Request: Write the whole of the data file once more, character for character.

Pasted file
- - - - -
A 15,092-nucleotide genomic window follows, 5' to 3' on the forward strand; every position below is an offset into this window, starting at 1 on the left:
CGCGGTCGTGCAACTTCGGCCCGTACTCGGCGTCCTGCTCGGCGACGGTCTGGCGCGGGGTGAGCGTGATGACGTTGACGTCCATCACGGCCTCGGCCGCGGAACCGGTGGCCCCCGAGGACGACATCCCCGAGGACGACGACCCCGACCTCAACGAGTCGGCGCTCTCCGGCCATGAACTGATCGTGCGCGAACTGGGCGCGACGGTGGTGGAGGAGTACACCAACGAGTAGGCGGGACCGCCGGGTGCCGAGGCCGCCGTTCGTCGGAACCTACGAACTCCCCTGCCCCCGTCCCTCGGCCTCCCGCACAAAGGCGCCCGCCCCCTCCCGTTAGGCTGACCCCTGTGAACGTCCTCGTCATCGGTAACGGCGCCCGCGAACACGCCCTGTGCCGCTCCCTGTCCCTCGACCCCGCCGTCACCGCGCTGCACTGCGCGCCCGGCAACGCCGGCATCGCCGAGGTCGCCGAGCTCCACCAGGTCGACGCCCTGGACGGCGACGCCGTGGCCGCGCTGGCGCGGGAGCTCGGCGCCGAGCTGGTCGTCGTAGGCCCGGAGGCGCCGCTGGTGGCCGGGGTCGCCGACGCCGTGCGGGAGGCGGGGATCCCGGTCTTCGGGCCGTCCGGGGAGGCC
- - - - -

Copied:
A 15,092-nucleotide genomic window follows, 5' to 3' on the forward strand; every position below is an offset into this window, starting at 1 on the left:
CGCGGTCGTGCAACTTCGGCCCGTACTCGGCGTCCTGCTCGGCGACGGTCTGGCGCGGGGTGAGCGTGATGACGTTGACGTCCATCACGGCCTCGGCCGCGGAACCGGTGGCCCCCGAGGACGACATCCCCGAGGACGACGACCCCGACCTCAACGAGTCGGCGCTCTCCGGCCATGAACTGATCGTGCGCGAACTGGGCGCGACGGTGGTGGAGGAGTACACCAACGAGTAGGCGGGACCGCCGGGTGCCGAGGCCGCCGTTCGTCGGAACCTACGAACTCCCCTGCCCCCGTCCCTCGGCCTCCCGCACAAAGGCGCCCGCCCCCTCCCGTTAGGCTGACCCCTGTGAACGTCCTCGTCATCGGTAACGGCGCCCGCGAACACGCCCTGTGCCGCTCCCTGTCCCTCGACCCCGCCGTCACCGCGCTGCACTGCGCGCCCGGCAACGCCGGCATCGCCGAGGTCGCCGAGCTCCACCAGGTCGACGCCCTGGACGGCGACGCCGTGGCCGCGCTGGCGCGGGAGCTCGGCGCCGAGCTGGTCGTCGTAGGCCCGGAGGCGCCGCTGGTGGCCGGGGTCGCCGACGCCGTGCGGGAGGCGGGGATCCCGGTCTTCGGGCCGTCCGGGGAGGCC